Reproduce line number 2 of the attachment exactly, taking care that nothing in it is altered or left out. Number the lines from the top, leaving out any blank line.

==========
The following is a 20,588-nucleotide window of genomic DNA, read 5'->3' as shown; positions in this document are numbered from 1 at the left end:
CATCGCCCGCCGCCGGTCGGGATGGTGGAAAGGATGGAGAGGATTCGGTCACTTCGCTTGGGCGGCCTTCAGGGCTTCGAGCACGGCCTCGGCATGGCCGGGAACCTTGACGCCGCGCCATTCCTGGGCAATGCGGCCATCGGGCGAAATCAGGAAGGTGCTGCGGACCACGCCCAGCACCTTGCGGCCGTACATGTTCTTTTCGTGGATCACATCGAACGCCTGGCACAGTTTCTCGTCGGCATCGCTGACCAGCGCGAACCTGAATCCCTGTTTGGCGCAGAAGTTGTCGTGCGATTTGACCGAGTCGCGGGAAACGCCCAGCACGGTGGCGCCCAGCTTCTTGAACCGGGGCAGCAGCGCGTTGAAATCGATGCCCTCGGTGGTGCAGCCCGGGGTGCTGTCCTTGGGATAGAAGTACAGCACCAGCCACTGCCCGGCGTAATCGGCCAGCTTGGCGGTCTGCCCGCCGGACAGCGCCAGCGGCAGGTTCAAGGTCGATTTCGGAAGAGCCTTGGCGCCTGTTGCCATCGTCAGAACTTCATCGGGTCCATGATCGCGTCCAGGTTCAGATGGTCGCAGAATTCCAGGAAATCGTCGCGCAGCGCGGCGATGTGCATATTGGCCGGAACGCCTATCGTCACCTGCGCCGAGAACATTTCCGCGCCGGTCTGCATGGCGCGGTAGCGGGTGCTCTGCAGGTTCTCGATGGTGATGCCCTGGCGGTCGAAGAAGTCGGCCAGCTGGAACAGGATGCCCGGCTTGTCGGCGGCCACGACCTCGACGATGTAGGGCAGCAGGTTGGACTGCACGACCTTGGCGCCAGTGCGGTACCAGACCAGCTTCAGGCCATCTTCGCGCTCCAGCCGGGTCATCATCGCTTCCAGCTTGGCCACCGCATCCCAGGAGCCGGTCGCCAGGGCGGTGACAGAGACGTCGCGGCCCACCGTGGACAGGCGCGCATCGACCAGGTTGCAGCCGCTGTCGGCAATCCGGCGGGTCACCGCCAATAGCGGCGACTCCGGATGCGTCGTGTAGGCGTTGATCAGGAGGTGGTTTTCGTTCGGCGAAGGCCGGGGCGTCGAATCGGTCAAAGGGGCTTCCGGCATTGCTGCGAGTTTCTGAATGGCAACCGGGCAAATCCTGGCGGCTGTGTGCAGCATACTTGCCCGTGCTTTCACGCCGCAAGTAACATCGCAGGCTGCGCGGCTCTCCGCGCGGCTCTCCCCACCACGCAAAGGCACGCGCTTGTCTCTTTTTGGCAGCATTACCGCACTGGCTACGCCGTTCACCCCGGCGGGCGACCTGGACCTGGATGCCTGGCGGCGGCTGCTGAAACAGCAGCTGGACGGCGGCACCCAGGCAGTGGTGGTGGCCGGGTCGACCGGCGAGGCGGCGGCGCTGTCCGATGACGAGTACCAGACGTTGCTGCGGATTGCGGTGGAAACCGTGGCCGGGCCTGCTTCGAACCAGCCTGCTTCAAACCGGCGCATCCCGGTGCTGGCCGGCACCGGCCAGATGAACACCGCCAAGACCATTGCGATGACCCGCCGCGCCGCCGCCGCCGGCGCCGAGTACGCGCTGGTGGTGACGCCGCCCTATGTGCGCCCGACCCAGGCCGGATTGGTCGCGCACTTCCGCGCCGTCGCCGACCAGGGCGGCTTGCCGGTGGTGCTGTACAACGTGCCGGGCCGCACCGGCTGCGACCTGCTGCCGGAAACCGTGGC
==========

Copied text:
CATCGCCCGCCGCCGGTCGGGATGGTGGAAAGGATGGAGAGGATTCGGTCACTTCGCTTGGGCGGCCTTCAGGGCTTCGAGCACGGCCTCGGCATGGCCGGGAACCTTGACGCCGCGCCATTCCTGGGCAATGCGGCCATCGGGCGAAATCAGGAAGGTGCTGCGGACCACGCCCAGCACCTTGCGGCCGTACATGTTCTTTTCGTGGATCACATCGAACGCCTGGCACAGTTTCTCGTCGGCATCGCTGACCAGCGCGAACCTGAATCCCTGTTTGGCGCAGAAGTTGTCGTGCGATTTGACCGAGTCGCGGGAAACGCCCAGCACGGTGGCGCCCAGCTTCTTGAACCGGGGCAGCAGCGCGTTGAAATCGATGCCCTCGGTGGTGCAGCCCGGGGTGCTGTCCTTGGGATAGAAGTACAGCACCAGCCACTGCCCGGCGTAATCGGCCAGCTTGGCGGTCTGCCCGCCGGACAGCGCCAGCGGCAGGTTCAAGGTCGATTTCGGAAGAGCCTTGGCGCCTGTTGCCATCGTCAGAACTTCATCGGGTCCATGATCGCGTCCAGGTTCAGATGGTCGCAGAATTCCAGGAAATCGTCGCGCAGCGCGGCGATGTGCATATTGGCCGGAACGCCTATCGTCACCTGCGCCGAGAACATTTCCGCGCCGGTCTGCATGGCGCGGTAGCGGGTGCTCTGCAGGTTCTCGATGGTGATGCCCTGGCGGTCGAAGAAGTCGGCCAGCTGGAACAGGATGCCCGGCTTGTCGGCGGCCACGACCTCGACGATGTAGGGCAGCAGGTTGGACTGCACGACCTTGGCGCCAGTGCGGTACCAGACCAGCTTCAGGCCATCTTCGCGCTCCAGCCGGGTCATCATCGCTTCCAGCTTGGCCACCGCATCCCAGGAGCCGGTCGCCAGGGCGGTGACAGAGACGTCGCGGCCCACCGTGGACAGGCGCGCATCGACCAGGTTGCAGCCGCTGTCGGCAATCCGGCGGGTCACCGCCAATAGCGGCGACTCCGGATGCGTCGTGTAGGCGTTGATCAGGAGGTGGTTTTCGTTCGGCGAAGGCCGGGGCGTCGAATCGGTCAAAGGGGCTTCCGGCATTGCTGCGAGTTTCTGAATGGCAACCGGGCAAATCCTGGCGGCTGTGTGCAGCATACTTGCCCGTGCTTTCACGCCGCAAGTAACATCGCAGGCTGCGCGGCTCTCCGCGCGGCTCTCCCCACCACGCAAAGGCACGCGCTTGTCTCTTTTTGGCAGCATTACCGCACTGGCTACGCCGTTCACCCCGGCGGGCGACCTGGACCTGGATGCCTGGCGGCGGCTGCTGAAACAGCAGCTGGACGGCGGCACCCAGGCAGTGGTGGTGGCCGGGTCGACCGGCGAGGCGGCGGCGCTGTCCGATGACGAGTACCAGACGTTGCTGCGGATTGCGGTGGAAACCGTGGCCGGGCCTGCTTCGAACCAGCCTGCTTCAAACCGGCGCATCCCGGTGCTGGCCGGCACCGGCCAGATGAACACCGCCAAGACCATTGCGATGACCCGCCGCGCCGCCGCCGCCGGCGCCGAGTACGCGCTGGTGGTGACGCCGCCCTATGTGCGCCCGACCCAGGCCGGATTGGTCGCGCACTTCCGCGCCGTCGCCGACCAGGGCGGCTTGCCGGTGGTGCTGTACAACGTGCCGGGCCGCACCGGCTGCGACCTGCTGCCGGAAACCGTGGC